Once the title study is complete and your attorney is satisfied with the results you proceed to the signing of the purchase contract or the Promesa de Compraventa and available by anyone with access to the registry systems.
Step 2: The Purchase Agreement/Contract
The contract we use to formalize the negotiation between the buyer and seller is called the promesa de compraventa. This contract brings the contractual obligation to fulfill their responsibilities in the transaction. The main components of a promesa are the following:
- purpose of transaction and identification of parties involved
- identification and details of the asset in question to be sold
- payment terms, amounts, dates
- commissions and or other fees or taxes to be paid
- proration of taxes and or public utilities
- closing dates and any final amounts/payments
- penalty clauses for non-compliance of either part
A few important notes/items to expect in a promesa:
- The purchase agreement is a private (not public) document. Contrary to local custom, it does not need to be notarized (taken to the public notary- for signature authentication) but it is highly recommended to have the security that the person you are dealing with is really who is signing.
- Obligations from the purchase agreement can be changed at any time if both of the parties agree and this process/amendment is called “otro sí”. If any terms of the promesa need to be modified it is much easier to do this via an otro si than create an entirely new contract.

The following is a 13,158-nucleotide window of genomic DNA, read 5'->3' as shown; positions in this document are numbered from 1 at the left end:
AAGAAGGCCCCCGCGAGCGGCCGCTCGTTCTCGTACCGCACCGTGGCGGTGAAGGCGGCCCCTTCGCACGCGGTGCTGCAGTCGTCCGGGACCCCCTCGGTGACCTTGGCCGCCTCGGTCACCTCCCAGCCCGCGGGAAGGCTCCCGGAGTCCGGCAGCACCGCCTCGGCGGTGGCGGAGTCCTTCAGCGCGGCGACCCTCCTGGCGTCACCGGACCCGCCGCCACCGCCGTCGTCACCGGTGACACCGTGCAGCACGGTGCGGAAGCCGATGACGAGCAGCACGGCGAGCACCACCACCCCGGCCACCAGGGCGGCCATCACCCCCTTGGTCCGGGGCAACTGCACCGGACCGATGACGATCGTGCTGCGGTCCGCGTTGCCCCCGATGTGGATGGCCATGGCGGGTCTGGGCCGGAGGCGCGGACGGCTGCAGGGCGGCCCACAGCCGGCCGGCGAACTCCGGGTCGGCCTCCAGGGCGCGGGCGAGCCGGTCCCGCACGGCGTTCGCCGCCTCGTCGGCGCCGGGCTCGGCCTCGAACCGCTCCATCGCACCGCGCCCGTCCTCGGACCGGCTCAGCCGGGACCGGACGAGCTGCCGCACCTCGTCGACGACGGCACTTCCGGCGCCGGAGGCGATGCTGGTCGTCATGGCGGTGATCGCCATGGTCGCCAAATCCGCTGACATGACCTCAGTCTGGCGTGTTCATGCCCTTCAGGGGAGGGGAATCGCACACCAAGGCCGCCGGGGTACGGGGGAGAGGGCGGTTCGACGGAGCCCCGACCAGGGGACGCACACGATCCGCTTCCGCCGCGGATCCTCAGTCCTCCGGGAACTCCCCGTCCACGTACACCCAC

- The anticipo or down payment (usually due on signing the promesa) usually ranges between 10-20% but can be as high as the amount required to satisfy a mortgage debt (when a mortgage is present).
- Penalty clauses are serious; both parties have to adhere to them. Either the buyer or seller could be liable for the penalty (usually set as a percentage of the deal value) if they do not comply with the term.
Step 3: Closing/Signing of Title
The most commonly asked questions during the the closing process are as follows:
- How long does it take to close?
- What are the closing costs?
How long to close?
The short answer is that it depends. At Casacol we’ve had closing period from offer to closing in less than 2 days. It’s a massive and unconventional effort to get all the required paperwork in order, but it can be done very quickly. In the case of a mortgage present on the property this will delay the closing process by 4-6 weeks and sometimes longer. In the case of seller financing we may not close for many months or even years as you have to pay the amounts owed 100% before they will give you the title.
But as a general rule, the closing process for a property where the buyer is a cash buyer and the property is free of any mortgage or lien will take from 2-3 weeks. During this time your attorney will work with the seller to get all the required documentation in order so that property title can be transferred.
The main documentation required are the following:
- When a mortgage is present: Levantamiento de hipoteca, basically a document from the bank and presented to the notary that states the property is free and clear of any mortgage.
- Paz y salvo de administracion, this is a certification from the HOA/Condo board that the apartment has no pending payments or debt to the association/building.